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ALBUM REVIEW

SquarePusher

Techno with jazzy overtones

By Erik Blankinship
STAFF REPORTER

SquarePusher’s sound is techno music without any of the electronic beeps the genre is known for. SquarePusher has more of a jazz sound, with sampled audio instruments and relentless percussion. Beats are strung so close together and rhythms come so furiously that most songs sound like they are on the brink of collapse.

But SquarePusher is always distinguishable as music. And quite good music, too.

SquarePusher hails from Sheffield, England, and has a raw sound to it, unlike most of the techno coming out of London. Nothing here sounds slick and studio produced. The beats are never perfectly lined up and never danceable. This is music which throws itself around with violent force and picks itself back up again carefully, note by note, before the next crash.

Square Pusher’s newest EP, Maximum Priest, begins with an ambient track, “Song: Our Underwater Torch.” The track title describes the sound quite well, which is a change from the names of most SquarePusher tracks, which bear absolutely no resemblance to the songs: “Anirog,” “Rustic Raver,” “Cranium Oxide.” In this track, we are taken deep underground to hear dripping water echoing in what sounds like a dank cavern. The ambience lasts for only a few minutes before truly nightmarish sounds begin.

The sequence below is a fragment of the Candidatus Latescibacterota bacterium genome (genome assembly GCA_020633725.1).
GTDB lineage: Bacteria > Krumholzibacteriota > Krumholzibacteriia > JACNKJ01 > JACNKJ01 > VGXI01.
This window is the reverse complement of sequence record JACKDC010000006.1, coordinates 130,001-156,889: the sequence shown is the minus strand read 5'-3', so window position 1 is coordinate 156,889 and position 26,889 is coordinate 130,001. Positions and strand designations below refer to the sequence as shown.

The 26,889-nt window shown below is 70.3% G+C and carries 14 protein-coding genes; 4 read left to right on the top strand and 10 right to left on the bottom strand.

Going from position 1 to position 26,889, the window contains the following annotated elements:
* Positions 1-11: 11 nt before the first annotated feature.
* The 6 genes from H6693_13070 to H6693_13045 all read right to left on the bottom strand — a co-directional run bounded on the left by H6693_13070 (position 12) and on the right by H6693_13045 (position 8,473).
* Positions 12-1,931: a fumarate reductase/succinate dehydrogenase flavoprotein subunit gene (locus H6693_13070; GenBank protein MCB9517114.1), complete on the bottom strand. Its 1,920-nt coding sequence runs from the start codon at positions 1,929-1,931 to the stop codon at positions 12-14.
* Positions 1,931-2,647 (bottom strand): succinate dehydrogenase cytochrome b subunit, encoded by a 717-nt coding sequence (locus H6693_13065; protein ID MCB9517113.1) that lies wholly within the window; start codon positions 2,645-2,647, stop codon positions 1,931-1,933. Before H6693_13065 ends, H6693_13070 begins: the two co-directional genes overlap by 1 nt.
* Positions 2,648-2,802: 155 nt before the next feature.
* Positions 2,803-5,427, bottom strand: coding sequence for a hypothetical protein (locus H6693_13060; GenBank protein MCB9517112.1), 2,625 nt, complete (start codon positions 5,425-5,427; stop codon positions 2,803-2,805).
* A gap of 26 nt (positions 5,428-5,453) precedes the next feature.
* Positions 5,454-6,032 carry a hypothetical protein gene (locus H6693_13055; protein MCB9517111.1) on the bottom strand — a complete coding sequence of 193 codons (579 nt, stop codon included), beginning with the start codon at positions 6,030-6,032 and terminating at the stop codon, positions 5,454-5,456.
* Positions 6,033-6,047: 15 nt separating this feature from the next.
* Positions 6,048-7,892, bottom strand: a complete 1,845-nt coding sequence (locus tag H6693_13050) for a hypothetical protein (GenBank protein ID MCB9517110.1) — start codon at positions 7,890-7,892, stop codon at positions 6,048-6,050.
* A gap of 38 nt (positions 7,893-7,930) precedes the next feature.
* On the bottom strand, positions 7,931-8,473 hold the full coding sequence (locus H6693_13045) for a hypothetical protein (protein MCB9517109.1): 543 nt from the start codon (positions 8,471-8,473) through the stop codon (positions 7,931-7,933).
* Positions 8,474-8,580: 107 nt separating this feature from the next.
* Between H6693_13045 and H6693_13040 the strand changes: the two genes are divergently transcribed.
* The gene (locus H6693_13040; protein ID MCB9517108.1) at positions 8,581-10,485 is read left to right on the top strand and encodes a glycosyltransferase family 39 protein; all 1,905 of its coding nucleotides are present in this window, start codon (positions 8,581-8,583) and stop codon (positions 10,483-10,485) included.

What sounds like a distressed World War II military radio begins the album proper in the second track, “Decathalon Oxide.” Lost voices calling out from far away through squelching static are broken up into syncopated chaos. This is howling and chilling music, music that sounds like it belongs in the dark future world of Blade Runner on Halloween night.

SquarePusher is 23 year old Tom Jenkinson, who doesn’t bother with any of the usual “my influences are” quotes. He states that with his music “I’m just trying to shout myself out of the mediocrity that surrounds us all. You have to, when a bit of plastic’s all that represents you in the world.”